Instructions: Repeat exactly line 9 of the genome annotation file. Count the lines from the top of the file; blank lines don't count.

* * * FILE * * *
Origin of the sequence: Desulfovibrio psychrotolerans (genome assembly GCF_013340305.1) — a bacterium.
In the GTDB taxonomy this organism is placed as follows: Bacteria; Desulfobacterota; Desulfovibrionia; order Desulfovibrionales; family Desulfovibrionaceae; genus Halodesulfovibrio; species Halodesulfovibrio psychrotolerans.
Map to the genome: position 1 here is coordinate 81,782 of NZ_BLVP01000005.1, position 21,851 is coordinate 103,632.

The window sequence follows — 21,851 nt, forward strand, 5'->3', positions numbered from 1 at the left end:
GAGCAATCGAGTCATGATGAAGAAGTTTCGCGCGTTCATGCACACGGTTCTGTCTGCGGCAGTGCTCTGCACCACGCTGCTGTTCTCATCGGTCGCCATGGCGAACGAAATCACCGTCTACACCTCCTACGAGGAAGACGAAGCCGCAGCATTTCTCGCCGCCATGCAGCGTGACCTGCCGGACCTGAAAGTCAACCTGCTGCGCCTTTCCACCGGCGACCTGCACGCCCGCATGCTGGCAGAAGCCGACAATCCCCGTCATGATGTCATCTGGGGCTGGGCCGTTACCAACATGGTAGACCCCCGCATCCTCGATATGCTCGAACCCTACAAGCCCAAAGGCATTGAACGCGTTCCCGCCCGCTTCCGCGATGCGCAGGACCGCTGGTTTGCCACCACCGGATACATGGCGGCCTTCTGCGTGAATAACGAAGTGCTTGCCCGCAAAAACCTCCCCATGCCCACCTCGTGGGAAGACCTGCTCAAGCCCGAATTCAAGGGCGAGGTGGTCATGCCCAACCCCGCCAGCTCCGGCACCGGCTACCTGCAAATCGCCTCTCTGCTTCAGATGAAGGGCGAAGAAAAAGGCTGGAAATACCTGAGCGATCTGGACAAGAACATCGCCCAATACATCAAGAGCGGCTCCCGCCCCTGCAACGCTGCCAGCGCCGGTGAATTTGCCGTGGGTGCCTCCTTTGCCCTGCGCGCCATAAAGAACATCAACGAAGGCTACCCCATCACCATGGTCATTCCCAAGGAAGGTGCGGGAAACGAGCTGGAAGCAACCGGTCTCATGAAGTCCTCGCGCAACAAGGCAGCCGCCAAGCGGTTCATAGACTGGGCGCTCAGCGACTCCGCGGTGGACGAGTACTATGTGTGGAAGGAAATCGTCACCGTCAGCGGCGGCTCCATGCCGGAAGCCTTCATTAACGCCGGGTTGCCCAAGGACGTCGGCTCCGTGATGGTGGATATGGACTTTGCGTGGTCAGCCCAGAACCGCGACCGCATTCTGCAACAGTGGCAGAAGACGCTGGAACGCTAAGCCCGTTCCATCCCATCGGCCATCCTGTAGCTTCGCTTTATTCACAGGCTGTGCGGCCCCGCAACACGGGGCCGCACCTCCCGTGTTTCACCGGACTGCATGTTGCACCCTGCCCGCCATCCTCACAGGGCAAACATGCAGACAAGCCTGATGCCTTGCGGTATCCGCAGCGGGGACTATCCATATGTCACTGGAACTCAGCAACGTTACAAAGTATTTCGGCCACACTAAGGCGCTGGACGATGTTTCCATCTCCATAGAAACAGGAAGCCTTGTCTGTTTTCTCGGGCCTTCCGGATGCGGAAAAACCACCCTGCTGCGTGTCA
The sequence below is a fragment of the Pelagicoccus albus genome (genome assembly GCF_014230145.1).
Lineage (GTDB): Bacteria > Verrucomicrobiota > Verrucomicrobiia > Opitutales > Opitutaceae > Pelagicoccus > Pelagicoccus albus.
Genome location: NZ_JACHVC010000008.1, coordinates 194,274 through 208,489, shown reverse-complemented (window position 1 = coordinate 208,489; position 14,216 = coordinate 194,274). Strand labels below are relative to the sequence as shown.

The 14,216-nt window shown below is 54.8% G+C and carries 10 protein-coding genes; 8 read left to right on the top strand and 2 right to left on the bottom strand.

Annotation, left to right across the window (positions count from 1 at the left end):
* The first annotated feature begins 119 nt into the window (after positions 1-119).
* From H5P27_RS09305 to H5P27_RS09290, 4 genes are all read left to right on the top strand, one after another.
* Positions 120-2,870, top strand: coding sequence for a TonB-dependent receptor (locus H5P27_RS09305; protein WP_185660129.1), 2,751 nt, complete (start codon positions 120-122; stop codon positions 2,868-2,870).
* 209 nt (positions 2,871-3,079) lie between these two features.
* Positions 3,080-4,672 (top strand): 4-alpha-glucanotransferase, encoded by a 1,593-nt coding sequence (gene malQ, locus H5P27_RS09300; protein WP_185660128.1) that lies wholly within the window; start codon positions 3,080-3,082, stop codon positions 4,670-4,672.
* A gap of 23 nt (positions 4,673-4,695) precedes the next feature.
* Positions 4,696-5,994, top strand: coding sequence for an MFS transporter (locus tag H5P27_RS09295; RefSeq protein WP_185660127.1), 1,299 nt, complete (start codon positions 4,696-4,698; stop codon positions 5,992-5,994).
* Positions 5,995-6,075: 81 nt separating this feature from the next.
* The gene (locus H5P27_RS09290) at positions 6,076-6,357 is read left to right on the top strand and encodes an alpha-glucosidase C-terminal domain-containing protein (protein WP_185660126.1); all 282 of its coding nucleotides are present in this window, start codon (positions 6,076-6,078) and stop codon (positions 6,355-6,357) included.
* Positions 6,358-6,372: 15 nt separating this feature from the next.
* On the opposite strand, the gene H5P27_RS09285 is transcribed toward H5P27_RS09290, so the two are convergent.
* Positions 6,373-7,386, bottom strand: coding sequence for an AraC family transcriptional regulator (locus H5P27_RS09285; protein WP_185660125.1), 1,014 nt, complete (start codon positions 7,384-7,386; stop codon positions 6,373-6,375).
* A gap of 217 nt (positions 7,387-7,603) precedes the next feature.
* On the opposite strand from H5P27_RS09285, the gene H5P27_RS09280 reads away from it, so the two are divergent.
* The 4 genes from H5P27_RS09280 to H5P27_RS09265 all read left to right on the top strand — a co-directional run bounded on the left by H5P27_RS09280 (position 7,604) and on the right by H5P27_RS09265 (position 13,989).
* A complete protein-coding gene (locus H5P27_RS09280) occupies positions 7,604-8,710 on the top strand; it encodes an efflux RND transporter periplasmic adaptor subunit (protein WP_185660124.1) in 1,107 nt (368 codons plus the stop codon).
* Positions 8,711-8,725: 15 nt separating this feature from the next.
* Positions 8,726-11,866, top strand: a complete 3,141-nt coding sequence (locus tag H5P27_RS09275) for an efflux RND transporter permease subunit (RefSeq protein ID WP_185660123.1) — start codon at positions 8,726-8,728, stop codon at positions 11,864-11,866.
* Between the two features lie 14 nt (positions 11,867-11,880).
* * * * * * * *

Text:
The 14,216-nt window shown below is 54.8% G+C and carries 10 protein-coding genes; 8 read left to right on the top strand and 2 right to left on the bottom strand.